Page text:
PARIS A Sun Microsystems spin-off will on Friday (June 27) roll out embedded software that puts Linux on the same board with a real-time microkernel. Jaluna, thus, can deliver "real-time [capability], availability and security," three ingredients now missing from the Linux operating system, said chief executive officer Michel Gien.
Critical services run on the company's C5 real-time microkernel, which Jaluna calls a "software coprocessor," while general-purpose applications run on Linux. Gien termed this two-pronged approach "a much more elegant and cost-effective solution for system companies" than cramming two boards into a piece of equipment. A one-board solution can also save on space and power consumption.
What's more, Jaluna's architecture keeps a hands-off approach to Linux itself. The Linux kernel need not be modified, giving OEMs all the benefits of this popular open-source operating system but freeing them from "being affected by Linux evolution," Gien said. Linux "can evolve at its own pace" while system companies "add their own value through the [C5] software coprocessor," he said.
In today's billion-dollar embedded-systems software market, the big trend is the migration from pro-prietary in-house embedded operating systems to an off-the-shelf OS. According to Venture Development Corp., Linux and other open-source solutions today account for 7 percent of overall revenue in this market, but industry players expect that figure to rise.
Jaluna hopes to lure system vendors eyeing such a migration but hesitant about working with the open-source community. With a royalty-free scheme and an architecture that allows use of the same processor and memory as existing systems, the Jaluna-2 family of products can help OEMs lower their system costs, said Gien. More importantly, the new architecture lets them safely add their own intellectual property "without being contaminated by the GNU Public License" under which Linux is written and distributed, he added.
Jaluna this week will launch three products in that family: Jaluna-2/EL, a standalone embedded Linux version; Jaluna-2/RT, consisting of an embedded version of Linux with hard real-time capabilities provided by the C5 microkernel; and Jaluna-2/VL, in which the C5 microkernel can control "virtual" Linux instances, or operations, on a single piece of hardware.
A number of embedded-system software companiessuch as MontaVista Software Inc. (Sunnyvale, Calif.) and FSMLabs Inc. (Socorro, N.M.)have already taken on the challenge of adding real-time capabilities to Linux by building Linux extensions. But Jaluna eschews the idea of a Linux extension largely because such efforts could lead to the fragmentation of Linux itself. "Once you start building extensions, your version of Linux begins to fork," Gien said.
Instead, Jaluna leaves Linux alone, dedicating its own real-time microkernel, the C5, as a so-called software coprocessor to execute critical tasks in real-time within a broader computing environment. Under such a scenario, a hardware resource dispatcher splits the system memory and virtualizes the microprocessor so that Linux and a C5 software coprocessor each have their own access to hardware resources. This means the two software environments can coexist in the same hardware. The C5 real-time engine gets priority over Linux-in case the Linux kernel fails or to ensure availability and security.
Jaluna's software coprocessor approach is analogous to the hardware world's use of dual processors, such as a core CPU and a coprocessor in a mobile handset, said Gien. While the core processor runs baseband processing, the coprocessor runs multimedia operations.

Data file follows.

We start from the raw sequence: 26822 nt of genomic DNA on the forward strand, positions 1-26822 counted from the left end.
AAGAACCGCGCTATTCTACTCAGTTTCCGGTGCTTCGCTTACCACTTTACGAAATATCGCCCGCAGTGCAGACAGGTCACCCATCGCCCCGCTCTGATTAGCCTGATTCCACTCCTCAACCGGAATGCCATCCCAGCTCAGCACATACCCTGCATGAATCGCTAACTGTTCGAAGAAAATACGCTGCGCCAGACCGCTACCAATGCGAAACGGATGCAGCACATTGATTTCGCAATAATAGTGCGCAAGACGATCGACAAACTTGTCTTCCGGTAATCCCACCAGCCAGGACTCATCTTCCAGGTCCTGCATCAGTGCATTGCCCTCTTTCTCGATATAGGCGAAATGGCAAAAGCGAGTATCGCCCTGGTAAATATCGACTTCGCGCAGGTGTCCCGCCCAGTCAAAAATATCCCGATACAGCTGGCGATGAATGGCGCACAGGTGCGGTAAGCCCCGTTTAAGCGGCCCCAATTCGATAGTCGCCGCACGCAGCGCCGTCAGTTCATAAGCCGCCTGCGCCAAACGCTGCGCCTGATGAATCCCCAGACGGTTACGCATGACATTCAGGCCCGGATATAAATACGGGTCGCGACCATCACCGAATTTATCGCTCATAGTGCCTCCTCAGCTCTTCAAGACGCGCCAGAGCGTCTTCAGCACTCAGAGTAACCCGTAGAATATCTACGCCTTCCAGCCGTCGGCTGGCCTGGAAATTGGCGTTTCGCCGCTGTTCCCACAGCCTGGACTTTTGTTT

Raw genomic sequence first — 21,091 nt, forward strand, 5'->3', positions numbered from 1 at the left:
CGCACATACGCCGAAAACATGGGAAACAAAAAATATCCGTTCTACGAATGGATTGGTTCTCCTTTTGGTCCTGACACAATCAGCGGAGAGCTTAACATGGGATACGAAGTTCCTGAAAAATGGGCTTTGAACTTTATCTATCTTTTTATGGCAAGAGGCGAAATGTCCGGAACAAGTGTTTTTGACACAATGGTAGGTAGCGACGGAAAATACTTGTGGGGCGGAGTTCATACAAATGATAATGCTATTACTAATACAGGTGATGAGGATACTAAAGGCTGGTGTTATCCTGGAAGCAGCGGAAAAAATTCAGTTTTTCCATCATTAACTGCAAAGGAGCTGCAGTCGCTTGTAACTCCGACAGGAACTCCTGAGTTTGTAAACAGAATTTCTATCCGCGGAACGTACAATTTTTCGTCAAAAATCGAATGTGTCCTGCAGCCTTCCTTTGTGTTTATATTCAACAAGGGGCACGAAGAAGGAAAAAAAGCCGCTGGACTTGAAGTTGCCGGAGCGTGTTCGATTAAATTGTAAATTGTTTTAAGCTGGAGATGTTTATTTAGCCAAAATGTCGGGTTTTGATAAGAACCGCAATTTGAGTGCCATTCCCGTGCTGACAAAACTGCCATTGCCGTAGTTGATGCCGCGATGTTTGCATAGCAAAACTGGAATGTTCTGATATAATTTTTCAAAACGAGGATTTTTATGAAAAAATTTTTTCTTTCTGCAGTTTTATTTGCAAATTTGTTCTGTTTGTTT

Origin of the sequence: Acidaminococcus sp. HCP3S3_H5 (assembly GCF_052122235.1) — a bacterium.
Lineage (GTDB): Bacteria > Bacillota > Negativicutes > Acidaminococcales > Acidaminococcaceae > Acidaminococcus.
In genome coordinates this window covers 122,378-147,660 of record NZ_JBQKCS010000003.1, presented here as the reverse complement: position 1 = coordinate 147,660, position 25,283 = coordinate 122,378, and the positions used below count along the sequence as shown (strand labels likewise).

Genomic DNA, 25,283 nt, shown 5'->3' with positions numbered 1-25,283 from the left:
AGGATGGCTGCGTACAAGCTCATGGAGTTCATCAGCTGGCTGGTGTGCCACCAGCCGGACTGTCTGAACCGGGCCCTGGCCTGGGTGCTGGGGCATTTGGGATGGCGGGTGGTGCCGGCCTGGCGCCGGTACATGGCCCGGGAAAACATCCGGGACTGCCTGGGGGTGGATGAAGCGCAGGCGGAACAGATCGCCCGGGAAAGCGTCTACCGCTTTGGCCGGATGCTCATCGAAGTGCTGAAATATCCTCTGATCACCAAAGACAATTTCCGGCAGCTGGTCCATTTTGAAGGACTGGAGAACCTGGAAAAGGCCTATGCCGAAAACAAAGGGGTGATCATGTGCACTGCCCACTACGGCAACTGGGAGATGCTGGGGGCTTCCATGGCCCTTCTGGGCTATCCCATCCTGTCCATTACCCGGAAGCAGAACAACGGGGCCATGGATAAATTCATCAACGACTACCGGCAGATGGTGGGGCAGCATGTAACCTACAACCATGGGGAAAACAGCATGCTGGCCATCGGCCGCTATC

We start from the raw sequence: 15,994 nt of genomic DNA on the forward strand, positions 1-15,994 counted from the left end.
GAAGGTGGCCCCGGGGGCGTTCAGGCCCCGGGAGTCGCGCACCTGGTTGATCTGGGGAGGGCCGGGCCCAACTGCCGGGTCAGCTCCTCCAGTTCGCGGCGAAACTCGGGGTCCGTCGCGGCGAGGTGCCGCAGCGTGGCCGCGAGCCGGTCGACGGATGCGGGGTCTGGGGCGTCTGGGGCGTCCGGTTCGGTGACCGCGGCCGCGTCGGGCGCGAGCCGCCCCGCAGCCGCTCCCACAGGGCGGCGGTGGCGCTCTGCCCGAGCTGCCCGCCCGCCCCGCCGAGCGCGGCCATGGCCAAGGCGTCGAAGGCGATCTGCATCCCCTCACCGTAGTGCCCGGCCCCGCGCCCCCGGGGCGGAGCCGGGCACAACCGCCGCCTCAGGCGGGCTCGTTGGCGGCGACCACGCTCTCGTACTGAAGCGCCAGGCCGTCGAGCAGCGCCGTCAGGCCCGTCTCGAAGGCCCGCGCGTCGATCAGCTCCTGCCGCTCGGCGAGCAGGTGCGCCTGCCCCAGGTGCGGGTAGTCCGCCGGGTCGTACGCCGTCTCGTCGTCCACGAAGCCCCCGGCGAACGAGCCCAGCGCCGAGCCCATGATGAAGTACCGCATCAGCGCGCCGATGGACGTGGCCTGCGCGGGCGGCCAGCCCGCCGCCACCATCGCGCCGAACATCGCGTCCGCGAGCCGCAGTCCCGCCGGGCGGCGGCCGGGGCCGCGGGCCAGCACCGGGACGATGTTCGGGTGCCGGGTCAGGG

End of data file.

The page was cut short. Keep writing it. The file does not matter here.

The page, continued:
Jaluna, a strong player in the network equipment market dating from its days with Sun and its earlier incarnation as Chorus Systems (see story, below), sees new segments opening at two opposite ends of the market for its Jaluna-2 offerings. One consists of companies building mobile handsets and consumer devices. The other is computer OEMs designing multiple virtual Linux servers for such applications as Web servers, mail servers or firewalls.
The Jaluna-2/RT product could play out nicely for handset vendors seeking a cheap way to migrate their proprietary software to a new, open environment, the company believes. With Jaluna-2/RT, handset vendors can retain the same hardware platform and reuse their existing, proprietary code, yet add a new operating system environment such as embedded Linux. "We are talking to a lot of Japanese handset vendors," said Gien.
Jaluna-2/RT could be useful for game console companies as well, he added. While general operating functions can be processed through Linux, developers who want to write their games much closer to the hardware can leverage Jaluna's coprocessor architecture to do so.
Since the consumer market tends to have "so many unknowns," Gien said that Jaluna is counting on the computer market to embrace products such as Jaluna-2/VL. In that architecture, the C5-based software coprocessor installs, configures and manages several Linux instances on a single hardware system. Under the C5's control, separate instances with different computing purposes can be independently executed, or identical instances can run for hot-standby redundancy, all on the same server.
The Jaluna-2/VL is also useful for edge and core network infrastructure equipment, according to Gien, especially for next-generation basestations de-
signed to share the same hardware among multiple service providers.
Prices for new Jaluna family of products range from $3,000 for the entry-level Jaluna-2/EL up to $12,000. The company offers pricing schemes based on developer seat, yearly subscription and target processor family.